George Nakashima

George Katsutoshi Nakashima was born in 1905 in Spokane, WA. Trained as an architect at the University of Washington and the Massachusetts Institute of Technology, he first began object-making ventures in India, Japan, and Seattle, WA. Through the sponsorship of Antonin Raymond, he was released from the internment camps in the Idaho desert and founded his workshop in Bucks County about 1945.

Believing in the integration of a personal and professional life, George Nakashima began his business as a one-man shop and continued to operate on this principle throughout his career. He developed an international reputation and received many important commissions for buildings and furnishings for churches, corporate headquarters and private homes. A master craftsman, he created a distinctive style of object that gave “a second life” to the trees he loved so much. Nakashima received numerous awards, including the Gold Craftsmanship Medal of the American Institute of Architects (1952).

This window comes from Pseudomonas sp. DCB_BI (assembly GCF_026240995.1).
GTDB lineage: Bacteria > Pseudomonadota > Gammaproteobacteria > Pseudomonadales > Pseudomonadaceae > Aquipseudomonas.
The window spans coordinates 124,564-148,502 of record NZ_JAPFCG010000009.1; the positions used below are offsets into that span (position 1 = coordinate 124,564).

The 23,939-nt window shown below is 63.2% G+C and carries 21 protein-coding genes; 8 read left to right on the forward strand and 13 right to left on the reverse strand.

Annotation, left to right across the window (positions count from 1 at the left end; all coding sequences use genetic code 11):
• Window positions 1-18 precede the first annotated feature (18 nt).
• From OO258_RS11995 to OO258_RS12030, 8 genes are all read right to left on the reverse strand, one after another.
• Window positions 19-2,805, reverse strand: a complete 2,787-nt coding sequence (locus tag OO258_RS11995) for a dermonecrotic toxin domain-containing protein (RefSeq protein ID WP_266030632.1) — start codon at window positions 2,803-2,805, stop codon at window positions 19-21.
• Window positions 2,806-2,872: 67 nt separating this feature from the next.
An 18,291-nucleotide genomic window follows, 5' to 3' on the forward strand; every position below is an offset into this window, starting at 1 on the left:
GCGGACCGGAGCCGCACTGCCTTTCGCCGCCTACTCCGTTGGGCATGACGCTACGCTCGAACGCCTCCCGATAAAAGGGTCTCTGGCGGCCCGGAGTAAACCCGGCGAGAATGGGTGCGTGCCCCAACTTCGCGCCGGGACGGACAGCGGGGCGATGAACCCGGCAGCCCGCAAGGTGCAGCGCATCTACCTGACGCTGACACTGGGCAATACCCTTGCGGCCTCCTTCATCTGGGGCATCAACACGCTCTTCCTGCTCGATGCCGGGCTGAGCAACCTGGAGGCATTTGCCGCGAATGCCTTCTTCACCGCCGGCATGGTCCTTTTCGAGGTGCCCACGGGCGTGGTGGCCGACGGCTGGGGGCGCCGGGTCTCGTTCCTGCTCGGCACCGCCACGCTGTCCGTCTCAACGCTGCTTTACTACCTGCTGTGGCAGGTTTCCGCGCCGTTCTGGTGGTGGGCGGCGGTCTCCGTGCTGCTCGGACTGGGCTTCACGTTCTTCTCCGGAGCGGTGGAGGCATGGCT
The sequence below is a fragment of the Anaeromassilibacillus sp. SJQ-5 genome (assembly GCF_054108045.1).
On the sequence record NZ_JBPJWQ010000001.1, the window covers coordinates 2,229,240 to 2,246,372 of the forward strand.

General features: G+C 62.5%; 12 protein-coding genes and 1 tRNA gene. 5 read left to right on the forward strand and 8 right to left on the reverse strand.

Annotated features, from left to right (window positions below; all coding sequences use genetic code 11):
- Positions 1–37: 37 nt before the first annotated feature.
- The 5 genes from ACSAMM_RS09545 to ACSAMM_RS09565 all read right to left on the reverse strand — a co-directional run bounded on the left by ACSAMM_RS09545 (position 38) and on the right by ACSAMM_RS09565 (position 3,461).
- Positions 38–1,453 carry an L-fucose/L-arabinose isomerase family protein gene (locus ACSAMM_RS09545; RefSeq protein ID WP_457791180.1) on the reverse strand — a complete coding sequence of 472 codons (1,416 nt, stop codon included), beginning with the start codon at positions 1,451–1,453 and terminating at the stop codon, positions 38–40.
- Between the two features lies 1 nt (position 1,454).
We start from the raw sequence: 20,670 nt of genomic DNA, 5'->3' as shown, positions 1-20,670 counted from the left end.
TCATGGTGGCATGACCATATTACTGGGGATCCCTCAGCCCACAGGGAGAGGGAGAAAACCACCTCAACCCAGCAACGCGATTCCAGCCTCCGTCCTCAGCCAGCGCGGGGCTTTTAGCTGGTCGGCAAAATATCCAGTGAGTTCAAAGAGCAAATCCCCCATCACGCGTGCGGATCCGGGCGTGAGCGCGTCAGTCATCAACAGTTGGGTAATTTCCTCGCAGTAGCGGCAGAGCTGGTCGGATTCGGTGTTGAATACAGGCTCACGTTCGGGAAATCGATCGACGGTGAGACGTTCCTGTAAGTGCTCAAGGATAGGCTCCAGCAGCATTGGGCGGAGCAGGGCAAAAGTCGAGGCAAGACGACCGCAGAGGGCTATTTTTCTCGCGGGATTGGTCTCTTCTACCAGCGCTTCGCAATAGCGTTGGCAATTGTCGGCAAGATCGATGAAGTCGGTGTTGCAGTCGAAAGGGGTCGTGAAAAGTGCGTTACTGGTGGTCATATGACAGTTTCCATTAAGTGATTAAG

At any given time, today's Nakashima Workshop employs a dozen or so workers, including family members. Nakashima’s daughter, Mira, who received degrees in architecture from Harvard University and Waseda University in Tokyo, worked as his assistant designer for 20 years and took over the task of producing backlogged orders after his death in 1990. Since then, as head of the Nakashima Studio, she has experimented with new forms, collaborating with other architects and developing new work such as the “Keisho” group.

Selected Bibliography:

"Soul of a Tree" by George Nakashima

"George Nakashima: Full Circle" by Derek Ostergard

"Nature Form & Spirit: The Life & Legacy of George Nakashima" by Mira Nakashima

"George Nakashima And The Modernist Moment" edited by Matilda McQuaid 

"Esherick, Maloof, and Nakashima: Homes of the Master Wood Artisans" by Tina Skinner